# Geometric interpretation of penalized linear regression

I know that linear regression can be thought as "the line that is vertically closest to all the points":

But there is another way to see it, by visualizing the column space, as "the projection at the space spanned by the columns of the coefficient matrix":

My question is: in these two interpretations, what happens when we use the penalized linear regression, like ridge regression and LASSO? What happens with the line in the first interpretation? And what happens with the projection in the second interpretation?

UPDATE: @JohnSmith in the comments brought up the fact that the penalty occurs in the space of the coefficients. Can we come up with an interpretation in this space also?

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I am not sure that it is possible to come up with such an interpretation. Simply because what you provided are images in the original space of features and responses. And penalized regression involves the space of coefficients, which is very different. –  Dmitry Laptev Jun 14 '12 at 16:02
I will update my question, @JohnSmith. Thanks! –  Lucas Reis Jun 14 '12 at 16:30

Sorry for my painting skills, I will try to give you the following intuition.

Let $f(\beta)$ be the objective function (for example, MSE in case of regression). Let's imagine the contour plot of this function in red (of course we paint it in the space of $\beta$, here for simplicity $\beta_1$ and $\beta_2$).

There is a minimum of this function, in the middle of the red circles. And this minimum gives us the non-penalized solution.

Now we add different objective $g(\beta)$ which contour plot is given in blue. Either LASSO regularizer or ridge regression regularizer. For LASSO $g(\beta) = \lambda (|\beta_1| + |\beta_2|)$, for ridge regression $g(\beta) = \lambda (\beta_1^2 + \beta_2^2)$ ($\lambda$ is a penalization parameter). Contour plots shows the area at which the function have the fixed values. So the larger $\lambda$ - the faster $g(x)$ growth, and the more "narrow" the contour plot is.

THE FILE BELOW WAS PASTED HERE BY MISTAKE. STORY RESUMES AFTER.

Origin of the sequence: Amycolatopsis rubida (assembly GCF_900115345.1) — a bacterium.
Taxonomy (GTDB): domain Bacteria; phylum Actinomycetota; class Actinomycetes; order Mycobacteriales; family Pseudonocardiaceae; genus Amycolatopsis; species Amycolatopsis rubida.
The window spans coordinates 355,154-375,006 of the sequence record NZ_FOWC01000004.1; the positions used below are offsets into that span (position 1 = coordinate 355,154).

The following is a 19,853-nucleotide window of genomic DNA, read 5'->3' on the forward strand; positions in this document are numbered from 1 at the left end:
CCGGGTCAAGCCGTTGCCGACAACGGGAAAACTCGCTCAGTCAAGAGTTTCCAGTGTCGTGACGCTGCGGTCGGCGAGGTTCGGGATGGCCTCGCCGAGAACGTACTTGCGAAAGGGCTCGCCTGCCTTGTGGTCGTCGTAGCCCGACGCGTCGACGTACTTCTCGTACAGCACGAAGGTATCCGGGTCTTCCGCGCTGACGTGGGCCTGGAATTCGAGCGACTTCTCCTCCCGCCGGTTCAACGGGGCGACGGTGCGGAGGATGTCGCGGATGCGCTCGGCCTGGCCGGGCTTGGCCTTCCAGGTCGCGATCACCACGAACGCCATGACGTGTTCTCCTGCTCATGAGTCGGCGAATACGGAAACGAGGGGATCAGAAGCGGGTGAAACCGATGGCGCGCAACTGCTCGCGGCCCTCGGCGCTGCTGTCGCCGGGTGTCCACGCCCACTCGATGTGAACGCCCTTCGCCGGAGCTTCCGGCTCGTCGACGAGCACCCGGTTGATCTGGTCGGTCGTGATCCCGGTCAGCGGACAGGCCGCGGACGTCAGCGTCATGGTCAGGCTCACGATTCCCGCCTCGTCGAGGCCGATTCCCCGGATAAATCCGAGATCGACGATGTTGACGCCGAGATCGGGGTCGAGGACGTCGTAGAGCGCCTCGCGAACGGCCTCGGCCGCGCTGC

Now we have to find the minimum of the sum of this two objectives: $f(\beta) + g(\beta)$. And this is achieved when two contour plots meet each other.

The larger penalty, the "more narrow" blue contours we get, and then the plots meet each other in a point closer to zero. An vise-versa: the smaller the penalty, the contours expand, and the intersection of blue and red plots comes closer to the center of the red circle (non-penalized solution).

And now follows an interesting thing that greatly explains to me the difference between ridge regression and LASSO: in case of LASSO two contour plots will probably meet where the corner of regularizer is ($\beta_1 = 0$ or $\beta_2 = 0$). In case of ridge regression that is almost never the case.

That's why LASSO gives us sparse solution, making some of parameters exactly equal $0$.

Hope that will explain some intuition about how penalized regression works in the space of parameters.

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I think starting with a classical picture, as you've done, is a good start. To really understand this, I think it would be helpful to describe how the contours relate to the problem. In particular, we know in both cases, that the smaller we make our penalty, the closer we'll get to the OLS solution, and the larger it gets, the closer to a pure-intercept model we'll get. One question to ask is: How does this manifest itself in your figure? –  cardinal Jun 15 '12 at 14:37
By the way, your painting skills seem just fine. –  cardinal Jun 15 '12 at 14:41
Thanks for your comment! Everything is intuitively simple here: the larger penalty, the "more narrow" blue contours we get (and then the point two plots meet come closer to zero). An vise-versa: the smaller the penalty: the closer to the center of the red circle the plots will meet (OLS). –  Dmitry Laptev Jun 15 '12 at 14:43
You're getting closer to my intended point: Relating the contours to the penalty in the prose of the answer would help communicate what exactly you're showing and how it changes as the penalization varies. It may not be clear to others that the admissible contours expand as the penalty shrinks. Also, something slightly different happens once the admissible contours overtake the center point of the ellipsoid. –  cardinal Jun 15 '12 at 14:51
I updated the answer, introduced a more exact notation: $g(x)$ for the blue plots, $\lambda$ for the penalization paramater. Does that explain your concern better now? –  Dmitry Laptev Jun 15 '12 at 15:07